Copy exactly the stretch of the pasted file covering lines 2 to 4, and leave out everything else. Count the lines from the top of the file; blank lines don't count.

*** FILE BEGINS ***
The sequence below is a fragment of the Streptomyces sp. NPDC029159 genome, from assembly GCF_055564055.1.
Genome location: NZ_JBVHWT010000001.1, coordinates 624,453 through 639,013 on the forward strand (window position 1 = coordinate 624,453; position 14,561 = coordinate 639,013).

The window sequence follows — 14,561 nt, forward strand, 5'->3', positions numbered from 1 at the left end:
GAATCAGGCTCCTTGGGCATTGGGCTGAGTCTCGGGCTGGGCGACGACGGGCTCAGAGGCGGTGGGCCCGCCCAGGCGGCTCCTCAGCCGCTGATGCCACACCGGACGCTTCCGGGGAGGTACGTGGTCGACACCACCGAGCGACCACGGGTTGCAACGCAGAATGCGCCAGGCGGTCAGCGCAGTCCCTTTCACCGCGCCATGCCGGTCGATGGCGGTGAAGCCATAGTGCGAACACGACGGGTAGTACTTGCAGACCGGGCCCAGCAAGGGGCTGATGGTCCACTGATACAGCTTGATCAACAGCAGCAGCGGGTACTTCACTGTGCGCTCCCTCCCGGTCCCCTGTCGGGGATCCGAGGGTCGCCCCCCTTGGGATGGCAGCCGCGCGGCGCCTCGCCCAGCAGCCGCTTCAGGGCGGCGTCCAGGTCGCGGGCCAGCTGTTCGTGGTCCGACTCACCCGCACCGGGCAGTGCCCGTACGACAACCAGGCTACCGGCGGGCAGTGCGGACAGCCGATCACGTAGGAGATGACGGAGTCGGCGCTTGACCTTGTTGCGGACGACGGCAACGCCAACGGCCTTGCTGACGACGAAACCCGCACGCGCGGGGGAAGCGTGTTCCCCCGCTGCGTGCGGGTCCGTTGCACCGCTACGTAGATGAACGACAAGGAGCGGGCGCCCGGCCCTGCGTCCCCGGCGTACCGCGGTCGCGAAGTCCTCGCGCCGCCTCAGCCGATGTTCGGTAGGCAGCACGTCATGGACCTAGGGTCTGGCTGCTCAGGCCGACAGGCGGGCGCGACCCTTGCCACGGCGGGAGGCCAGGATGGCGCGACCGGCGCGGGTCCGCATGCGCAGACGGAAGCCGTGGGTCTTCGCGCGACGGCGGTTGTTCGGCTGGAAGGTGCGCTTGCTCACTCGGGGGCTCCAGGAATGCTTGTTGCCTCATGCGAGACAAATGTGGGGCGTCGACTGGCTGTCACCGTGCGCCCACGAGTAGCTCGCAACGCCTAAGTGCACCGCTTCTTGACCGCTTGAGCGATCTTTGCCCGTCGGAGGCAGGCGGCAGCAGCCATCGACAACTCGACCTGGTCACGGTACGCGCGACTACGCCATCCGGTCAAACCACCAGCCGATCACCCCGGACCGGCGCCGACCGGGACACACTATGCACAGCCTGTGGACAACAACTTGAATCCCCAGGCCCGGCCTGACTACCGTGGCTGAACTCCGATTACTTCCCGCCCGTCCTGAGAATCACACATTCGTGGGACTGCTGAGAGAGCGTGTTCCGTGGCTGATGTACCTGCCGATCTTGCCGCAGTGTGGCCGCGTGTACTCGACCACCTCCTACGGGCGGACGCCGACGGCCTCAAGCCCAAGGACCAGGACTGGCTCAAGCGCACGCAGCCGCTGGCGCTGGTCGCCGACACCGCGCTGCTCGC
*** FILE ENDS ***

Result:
Genome location: NZ_JBVHWT010000001.1, coordinates 624,453 through 639,013 on the forward strand (window position 1 = coordinate 624,453; position 14,561 = coordinate 639,013).

The window sequence follows — 14,561 nt, forward strand, 5'->3', positions numbered from 1 at the left end:
GAATCAGGCTCCTTGGGCATTGGGCTGAGTCTCGGGCTGGGCGACGACGGGCTCAGAGGCGGTGGGCCCGCCCAGGCGGCTCCTCAGCCGCTGATGCCACACCGGACGCTTCCGGGGAGGTACGTGGTCGACACCACCGAGCGACCACGGGTTGCAACGCAGAATGCGCCAGGCGGTCAGCGCAGTCCCTTTCACCGCGCCATGCCGGTCGATGGCGGTGAAGCCATAGTGCGAACACGACGGGTAGTACTTGCAGACCGGGCCCAGCAAGGGGCTGATGGTCCACTGATACAGCTTGATCAACAGCAGCAGCGGGTACTTCACTGTGCGCTCCCTCCCGGTCCCCTGTCGGGGATCCGAGGGTCGCCCCCCTTGGGATGGCAGCCGCGCGGCGCCTCGCCCAGCAGCCGCTTCAGGGCGGCGTCCAGGTCGCGGGCCAGCTGTTCGTGGTCCGACTCACCCGCACCGGGCAGTGCCCGTACGACAACCAGGCTACCGGCGGGCAGTGCGGACAGCCGATCACGTAGGAGATGACGGAGTCGGCGCTTGACCTTGTTGCGGACGACGGCAACGCCAACGGCCTTGCTGACGACGAAACCCGCACGCGCGGGGGAAGCGTGTTCCCCCGCTGCGTGCGGGTCCGTTGCACCGCTACGTAGATGAACGACAAGGAGCGGGCGCCCGGCCCTGCGTCCCCGGCGTACCGCGGTCGCGAAGTCCTCGCGCCGCCTCAGCCGATGTTCGGTAGGCAGCACGTCATGGACCTAGGGTCTGGCTGCTCAGGCCGACAGGCGGGCGCGACCCTTGCCACGGCGGGAGGCCAGGATGGCGCGACCGGCGCGGGTCCGCATGCGCAGACGGAAGCCGTGGGTCTTCGCGCGACGGCGGTTGTTCGGCTGGAAGGTGCGCTTGCTCACTCGGGGGCTCCAGGAATGCTTGTTGCCTCATGCGAGACAAATGTGGGGCGTCGACTGGCTGTCACCGTGCGCCCACGAGTAGCTCGCAACGCCTAAGTGCACCGCTTCTTGACCGCTTGAGCGATCTTTGCCCGTCGGAGGCAGGCGGCAGCAGCCATCGACAACTCGACCTGGTCACGGTACGCGCGACTACGCCATCCGGTCAAACCACCAGCCGATCACCCCGGACCGGCGCCGACCGGGACACACTATGCACAGCCTGTGGACAACAACTTGAATCCCCAGGCCCGGCCTGACTACCGTGGCTGAACTCCGATTACTTCCCGCCCGTCCTGAGAATCACACATTCGTGGGACTGCTGAGAGAGCGTGTTCCGTGGCTGATGTACCTGCCGATCTTGCCGCAGTGTGGCCGCGTGTACTCGACCACCTCCTACGGGCGGACGCCGACGGCCTCAAGCCCAAGGACCAGGACTGGCTCAAGCGCACGCAGCCGCTGGCGCTGGTCGCCGACACCGCGCTGCTCGC